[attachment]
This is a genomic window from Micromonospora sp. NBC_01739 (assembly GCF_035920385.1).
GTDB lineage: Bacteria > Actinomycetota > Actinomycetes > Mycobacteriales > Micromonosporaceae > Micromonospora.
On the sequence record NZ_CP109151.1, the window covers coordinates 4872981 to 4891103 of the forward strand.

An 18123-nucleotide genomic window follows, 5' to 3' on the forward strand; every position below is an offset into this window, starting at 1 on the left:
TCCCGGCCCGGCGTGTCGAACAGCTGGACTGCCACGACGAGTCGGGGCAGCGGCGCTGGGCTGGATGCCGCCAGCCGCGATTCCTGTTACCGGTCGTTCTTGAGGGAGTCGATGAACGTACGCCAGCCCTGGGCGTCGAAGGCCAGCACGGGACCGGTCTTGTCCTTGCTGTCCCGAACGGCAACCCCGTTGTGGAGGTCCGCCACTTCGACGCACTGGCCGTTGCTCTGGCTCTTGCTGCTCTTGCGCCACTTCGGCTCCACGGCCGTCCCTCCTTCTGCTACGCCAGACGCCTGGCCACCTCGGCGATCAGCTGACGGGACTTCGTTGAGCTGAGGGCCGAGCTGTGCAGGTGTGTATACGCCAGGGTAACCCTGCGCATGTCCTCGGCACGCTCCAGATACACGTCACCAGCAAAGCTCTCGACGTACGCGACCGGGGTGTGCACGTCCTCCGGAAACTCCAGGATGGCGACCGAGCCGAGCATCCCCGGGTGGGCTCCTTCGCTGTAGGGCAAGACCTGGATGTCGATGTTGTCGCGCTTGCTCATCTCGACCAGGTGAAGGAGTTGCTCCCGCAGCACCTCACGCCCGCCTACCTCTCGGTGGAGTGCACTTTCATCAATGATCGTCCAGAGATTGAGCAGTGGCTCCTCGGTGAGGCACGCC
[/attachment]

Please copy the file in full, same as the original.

This is a genomic window from Micromonospora sp. NBC_01739 (assembly GCF_035920385.1).
GTDB lineage: Bacteria > Actinomycetota > Actinomycetes > Mycobacteriales > Micromonosporaceae > Micromonospora.
On the sequence record NZ_CP109151.1, the window covers coordinates 4872981 to 4891103 of the forward strand.

An 18123-nucleotide genomic window follows, 5' to 3' on the forward strand; every position below is an offset into this window, starting at 1 on the left:
TCCCGGCCCGGCGTGTCGAACAGCTGGACTGCCACGACGAGTCGGGGCAGCGGCGCTGGGCTGGATGCCGCCAGCCGCGATTCCTGTTACCGGTCGTTCTTGAGGGAGTCGATGAACGTACGCCAGCCCTGGGCGTCGAAGGCCAGCACGGGACCGGTCTTGTCCTTGCTGTCCCGAACGGCAACCCCGTTGTGGAGGTCCGCCACTTCGACGCACTGGCCGTTGCTCTGGCTCTTGCTGCTCTTGCGCCACTTCGGCTCCACGGCCGTCCCTCCTTCTGCTACGCCAGACGCCTGGCCACCTCGGCGATCAGCTGACGGGACTTCGTTGAGCTGAGGGCCGAGCTGTGCAGGTGTGTATACGCCAGGGTAACCCTGCGCATGTCCTCGGCACGCTCCAGATACACGTCACCAGCAAAGCTCTCGACGTACGCGACCGGGGTGTGCACGTCCTCCGGAAACTCCAGGATGGCGACCGAGCCGAGCATCCCCGGGTGGGCTCCTTCGCTGTAGGGCAAGACCTGGATGTCGATGTTGTCGCGCTTGCTCATCTCGACCAGGTGAAGGAGTTGCTCCCGCAGCACCTCACGCCCGCCTACCTCTCGGTGGAGTGCACTTTCATCAATGATCGTCCAGAGATTGAGCAGTGGCTCCTCGGTGAGGCACGCC